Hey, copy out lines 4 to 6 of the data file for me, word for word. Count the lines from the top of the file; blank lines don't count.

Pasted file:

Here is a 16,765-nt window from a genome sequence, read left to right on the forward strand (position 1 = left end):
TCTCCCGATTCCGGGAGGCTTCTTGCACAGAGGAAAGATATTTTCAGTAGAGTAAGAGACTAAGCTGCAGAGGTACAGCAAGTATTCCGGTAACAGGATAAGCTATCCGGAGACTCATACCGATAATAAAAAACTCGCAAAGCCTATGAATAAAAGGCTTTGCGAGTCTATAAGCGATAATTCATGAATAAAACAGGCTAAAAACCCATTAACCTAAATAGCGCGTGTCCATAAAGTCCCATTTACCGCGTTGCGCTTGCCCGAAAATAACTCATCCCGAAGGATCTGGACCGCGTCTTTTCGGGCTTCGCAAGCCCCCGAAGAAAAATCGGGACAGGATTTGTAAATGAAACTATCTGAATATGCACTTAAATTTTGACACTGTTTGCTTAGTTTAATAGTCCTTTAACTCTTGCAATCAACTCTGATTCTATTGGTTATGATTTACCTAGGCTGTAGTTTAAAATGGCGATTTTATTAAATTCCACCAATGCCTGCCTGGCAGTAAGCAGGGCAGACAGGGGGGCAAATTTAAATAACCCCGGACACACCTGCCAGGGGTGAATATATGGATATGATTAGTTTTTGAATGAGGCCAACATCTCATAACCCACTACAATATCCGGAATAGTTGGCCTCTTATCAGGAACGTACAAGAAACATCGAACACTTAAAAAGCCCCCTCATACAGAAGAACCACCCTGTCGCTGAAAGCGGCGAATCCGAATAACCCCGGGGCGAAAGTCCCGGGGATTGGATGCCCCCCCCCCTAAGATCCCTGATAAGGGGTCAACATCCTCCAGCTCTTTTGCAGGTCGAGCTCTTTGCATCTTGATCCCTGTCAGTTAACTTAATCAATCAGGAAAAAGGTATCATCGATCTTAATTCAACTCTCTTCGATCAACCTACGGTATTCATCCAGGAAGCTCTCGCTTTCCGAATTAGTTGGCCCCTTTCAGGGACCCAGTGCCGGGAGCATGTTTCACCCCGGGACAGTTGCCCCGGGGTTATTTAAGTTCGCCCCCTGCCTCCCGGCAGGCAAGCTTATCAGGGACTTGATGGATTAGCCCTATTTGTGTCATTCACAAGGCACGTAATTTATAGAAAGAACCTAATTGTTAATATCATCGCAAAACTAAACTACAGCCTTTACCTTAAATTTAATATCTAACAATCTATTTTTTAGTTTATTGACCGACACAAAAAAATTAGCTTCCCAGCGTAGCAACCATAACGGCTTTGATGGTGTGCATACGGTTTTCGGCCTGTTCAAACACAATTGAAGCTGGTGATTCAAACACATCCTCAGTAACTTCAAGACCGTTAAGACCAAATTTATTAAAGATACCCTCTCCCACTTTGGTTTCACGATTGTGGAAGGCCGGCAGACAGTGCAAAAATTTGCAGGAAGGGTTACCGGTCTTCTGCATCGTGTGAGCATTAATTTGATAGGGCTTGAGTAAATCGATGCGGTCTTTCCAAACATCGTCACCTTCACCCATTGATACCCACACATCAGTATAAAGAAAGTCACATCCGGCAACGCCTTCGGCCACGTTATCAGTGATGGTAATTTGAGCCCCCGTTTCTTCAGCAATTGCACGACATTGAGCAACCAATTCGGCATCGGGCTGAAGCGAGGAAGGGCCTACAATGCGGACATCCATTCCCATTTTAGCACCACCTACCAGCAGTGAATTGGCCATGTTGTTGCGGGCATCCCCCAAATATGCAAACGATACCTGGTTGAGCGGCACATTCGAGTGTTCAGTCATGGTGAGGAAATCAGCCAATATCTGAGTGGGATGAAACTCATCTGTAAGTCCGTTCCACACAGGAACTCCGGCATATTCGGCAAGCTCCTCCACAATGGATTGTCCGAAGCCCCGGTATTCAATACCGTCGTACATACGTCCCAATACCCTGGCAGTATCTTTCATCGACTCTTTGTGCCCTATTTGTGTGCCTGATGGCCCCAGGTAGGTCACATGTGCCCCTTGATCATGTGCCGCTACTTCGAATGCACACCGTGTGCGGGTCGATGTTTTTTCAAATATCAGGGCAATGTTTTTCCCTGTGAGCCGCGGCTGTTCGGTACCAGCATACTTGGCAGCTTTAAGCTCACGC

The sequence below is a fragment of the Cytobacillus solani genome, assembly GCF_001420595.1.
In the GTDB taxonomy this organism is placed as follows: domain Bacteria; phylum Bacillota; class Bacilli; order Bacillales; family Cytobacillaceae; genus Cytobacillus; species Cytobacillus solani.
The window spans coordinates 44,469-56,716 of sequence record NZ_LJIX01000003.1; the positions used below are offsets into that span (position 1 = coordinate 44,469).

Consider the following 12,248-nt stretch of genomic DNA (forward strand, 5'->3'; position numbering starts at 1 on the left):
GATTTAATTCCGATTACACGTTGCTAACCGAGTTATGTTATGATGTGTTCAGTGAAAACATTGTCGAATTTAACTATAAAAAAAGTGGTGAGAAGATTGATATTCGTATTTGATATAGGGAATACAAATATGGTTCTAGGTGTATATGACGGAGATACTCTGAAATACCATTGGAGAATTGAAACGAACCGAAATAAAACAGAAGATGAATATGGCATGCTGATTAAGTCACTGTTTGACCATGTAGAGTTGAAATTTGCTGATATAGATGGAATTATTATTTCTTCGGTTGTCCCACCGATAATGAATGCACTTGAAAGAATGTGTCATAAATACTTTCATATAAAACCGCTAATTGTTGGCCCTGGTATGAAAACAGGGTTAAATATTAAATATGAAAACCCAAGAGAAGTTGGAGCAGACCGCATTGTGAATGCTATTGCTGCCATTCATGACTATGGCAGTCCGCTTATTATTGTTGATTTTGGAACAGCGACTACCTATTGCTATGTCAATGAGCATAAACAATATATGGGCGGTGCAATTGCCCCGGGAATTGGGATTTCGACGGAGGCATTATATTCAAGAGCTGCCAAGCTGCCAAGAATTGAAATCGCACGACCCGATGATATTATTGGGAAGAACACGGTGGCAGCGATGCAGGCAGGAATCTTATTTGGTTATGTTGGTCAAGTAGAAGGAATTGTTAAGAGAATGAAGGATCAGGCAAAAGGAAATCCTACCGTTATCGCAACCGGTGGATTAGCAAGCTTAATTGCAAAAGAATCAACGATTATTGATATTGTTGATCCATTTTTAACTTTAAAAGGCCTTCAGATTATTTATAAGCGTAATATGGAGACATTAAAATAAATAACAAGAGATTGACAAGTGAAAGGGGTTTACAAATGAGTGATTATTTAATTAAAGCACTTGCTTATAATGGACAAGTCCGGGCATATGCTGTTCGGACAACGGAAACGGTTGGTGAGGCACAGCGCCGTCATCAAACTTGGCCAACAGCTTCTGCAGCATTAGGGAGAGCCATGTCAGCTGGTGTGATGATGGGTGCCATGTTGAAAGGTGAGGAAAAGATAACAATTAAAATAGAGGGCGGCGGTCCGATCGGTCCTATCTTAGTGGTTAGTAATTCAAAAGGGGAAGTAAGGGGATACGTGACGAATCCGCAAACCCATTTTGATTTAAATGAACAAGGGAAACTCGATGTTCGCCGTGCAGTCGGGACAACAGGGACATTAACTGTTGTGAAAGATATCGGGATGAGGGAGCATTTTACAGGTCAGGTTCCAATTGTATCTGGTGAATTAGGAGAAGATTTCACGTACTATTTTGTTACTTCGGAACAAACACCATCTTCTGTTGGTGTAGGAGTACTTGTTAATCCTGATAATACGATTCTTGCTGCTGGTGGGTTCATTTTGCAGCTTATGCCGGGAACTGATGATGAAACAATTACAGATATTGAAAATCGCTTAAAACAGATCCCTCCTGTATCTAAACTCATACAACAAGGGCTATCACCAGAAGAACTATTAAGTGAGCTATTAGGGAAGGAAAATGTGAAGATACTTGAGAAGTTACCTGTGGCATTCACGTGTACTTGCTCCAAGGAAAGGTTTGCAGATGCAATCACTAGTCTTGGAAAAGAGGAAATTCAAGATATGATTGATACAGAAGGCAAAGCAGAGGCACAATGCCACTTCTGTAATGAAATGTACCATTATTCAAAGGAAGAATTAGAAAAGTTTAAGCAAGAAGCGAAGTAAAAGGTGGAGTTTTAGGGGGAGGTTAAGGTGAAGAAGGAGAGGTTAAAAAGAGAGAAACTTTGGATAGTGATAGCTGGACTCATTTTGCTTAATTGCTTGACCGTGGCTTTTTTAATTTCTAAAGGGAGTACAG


In the GTDB taxonomy this organism is placed as follows: domain Bacteria; phylum Bacillota; class Bacilli; order Bacillales; family Cytobacillaceae; genus Cytobacillus; species Cytobacillus solani.
The window spans coordinates 44,469-56,716 of sequence record NZ_LJIX01000003.1; the positions used below are offsets into that span (position 1 = coordinate 44,469).

Consider the following 12,248-nt stretch of genomic DNA (forward strand, 5'->3'; position numbering starts at 1 on the left):